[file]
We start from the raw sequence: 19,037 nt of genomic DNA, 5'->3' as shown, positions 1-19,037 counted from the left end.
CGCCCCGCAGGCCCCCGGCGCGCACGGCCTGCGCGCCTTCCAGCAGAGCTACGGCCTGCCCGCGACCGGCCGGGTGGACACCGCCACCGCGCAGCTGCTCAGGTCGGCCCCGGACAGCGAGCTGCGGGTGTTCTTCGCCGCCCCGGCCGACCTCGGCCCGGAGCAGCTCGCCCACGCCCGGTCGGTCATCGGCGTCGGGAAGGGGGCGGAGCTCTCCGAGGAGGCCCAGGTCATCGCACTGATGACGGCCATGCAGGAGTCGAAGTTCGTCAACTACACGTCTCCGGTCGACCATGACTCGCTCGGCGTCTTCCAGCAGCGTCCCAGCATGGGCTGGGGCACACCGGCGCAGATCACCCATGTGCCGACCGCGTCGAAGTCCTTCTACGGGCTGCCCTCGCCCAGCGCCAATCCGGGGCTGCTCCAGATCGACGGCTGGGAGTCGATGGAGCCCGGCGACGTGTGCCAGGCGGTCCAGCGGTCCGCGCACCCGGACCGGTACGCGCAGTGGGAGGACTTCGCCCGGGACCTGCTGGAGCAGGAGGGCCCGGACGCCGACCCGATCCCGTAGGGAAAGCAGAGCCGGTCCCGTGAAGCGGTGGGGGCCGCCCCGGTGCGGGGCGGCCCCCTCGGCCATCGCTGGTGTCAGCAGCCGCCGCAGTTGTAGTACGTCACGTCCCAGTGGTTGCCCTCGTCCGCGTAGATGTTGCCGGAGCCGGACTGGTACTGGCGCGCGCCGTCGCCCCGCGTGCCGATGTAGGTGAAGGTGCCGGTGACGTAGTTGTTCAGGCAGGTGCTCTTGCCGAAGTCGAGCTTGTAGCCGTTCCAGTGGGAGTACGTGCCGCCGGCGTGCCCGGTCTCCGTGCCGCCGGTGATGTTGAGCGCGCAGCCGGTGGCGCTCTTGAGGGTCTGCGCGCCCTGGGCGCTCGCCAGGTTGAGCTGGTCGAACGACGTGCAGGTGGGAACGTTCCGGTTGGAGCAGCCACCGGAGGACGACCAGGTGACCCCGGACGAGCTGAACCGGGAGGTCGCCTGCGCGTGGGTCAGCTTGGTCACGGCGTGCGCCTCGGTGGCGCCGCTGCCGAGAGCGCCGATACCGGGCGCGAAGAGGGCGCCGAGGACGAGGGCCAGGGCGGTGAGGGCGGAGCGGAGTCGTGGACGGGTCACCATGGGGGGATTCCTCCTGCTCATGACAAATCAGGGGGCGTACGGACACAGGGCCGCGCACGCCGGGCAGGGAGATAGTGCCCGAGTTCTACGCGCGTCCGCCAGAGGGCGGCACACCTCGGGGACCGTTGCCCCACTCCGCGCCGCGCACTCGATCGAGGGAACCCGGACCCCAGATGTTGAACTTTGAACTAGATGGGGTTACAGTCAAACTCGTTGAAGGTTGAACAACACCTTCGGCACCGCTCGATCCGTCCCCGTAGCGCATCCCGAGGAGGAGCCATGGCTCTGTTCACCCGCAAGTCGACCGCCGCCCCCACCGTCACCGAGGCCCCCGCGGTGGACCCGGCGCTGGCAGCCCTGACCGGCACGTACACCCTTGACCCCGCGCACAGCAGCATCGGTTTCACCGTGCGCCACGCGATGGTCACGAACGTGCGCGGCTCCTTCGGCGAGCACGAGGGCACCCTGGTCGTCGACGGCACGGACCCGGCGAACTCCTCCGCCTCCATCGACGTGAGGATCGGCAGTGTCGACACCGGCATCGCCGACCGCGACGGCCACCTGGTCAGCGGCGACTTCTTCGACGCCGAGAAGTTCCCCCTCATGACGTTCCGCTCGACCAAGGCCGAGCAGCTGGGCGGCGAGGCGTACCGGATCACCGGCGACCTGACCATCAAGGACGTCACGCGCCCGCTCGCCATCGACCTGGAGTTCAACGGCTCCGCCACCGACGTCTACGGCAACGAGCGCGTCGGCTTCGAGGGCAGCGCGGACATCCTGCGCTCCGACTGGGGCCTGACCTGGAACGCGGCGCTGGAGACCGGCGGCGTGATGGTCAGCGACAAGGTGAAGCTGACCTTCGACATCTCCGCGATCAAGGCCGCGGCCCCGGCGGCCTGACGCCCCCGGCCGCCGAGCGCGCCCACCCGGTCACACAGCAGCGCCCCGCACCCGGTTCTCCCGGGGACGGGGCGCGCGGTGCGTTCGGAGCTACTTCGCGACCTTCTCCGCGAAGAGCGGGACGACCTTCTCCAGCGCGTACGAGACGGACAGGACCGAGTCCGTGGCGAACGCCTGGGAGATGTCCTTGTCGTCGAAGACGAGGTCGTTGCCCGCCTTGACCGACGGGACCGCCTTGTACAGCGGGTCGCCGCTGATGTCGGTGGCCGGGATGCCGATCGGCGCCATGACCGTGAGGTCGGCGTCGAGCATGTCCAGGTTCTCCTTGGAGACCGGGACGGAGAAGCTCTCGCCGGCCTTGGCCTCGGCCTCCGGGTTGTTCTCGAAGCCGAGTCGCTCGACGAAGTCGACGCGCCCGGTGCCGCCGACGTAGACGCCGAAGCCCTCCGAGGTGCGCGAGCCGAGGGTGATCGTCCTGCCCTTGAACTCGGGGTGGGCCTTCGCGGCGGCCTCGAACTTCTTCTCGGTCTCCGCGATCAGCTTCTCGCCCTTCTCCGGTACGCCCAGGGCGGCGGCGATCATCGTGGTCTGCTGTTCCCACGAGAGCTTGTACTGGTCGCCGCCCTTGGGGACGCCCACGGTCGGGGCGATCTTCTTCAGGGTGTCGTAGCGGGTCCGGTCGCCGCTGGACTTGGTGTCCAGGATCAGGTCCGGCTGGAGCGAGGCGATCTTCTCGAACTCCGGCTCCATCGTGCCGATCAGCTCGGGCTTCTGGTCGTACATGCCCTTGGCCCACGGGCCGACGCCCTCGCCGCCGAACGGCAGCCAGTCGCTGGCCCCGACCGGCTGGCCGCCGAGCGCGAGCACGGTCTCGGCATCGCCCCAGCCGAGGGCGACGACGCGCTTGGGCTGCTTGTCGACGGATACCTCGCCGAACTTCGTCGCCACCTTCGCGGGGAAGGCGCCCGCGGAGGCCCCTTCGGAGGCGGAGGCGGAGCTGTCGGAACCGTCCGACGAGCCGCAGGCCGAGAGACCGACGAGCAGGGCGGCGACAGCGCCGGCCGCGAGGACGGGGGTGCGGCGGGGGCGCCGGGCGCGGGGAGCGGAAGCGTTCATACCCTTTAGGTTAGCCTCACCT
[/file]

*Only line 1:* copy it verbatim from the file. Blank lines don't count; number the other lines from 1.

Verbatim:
We start from the raw sequence: 19,037 nt of genomic DNA, 5'->3' as shown, positions 1-19,037 counted from the left end.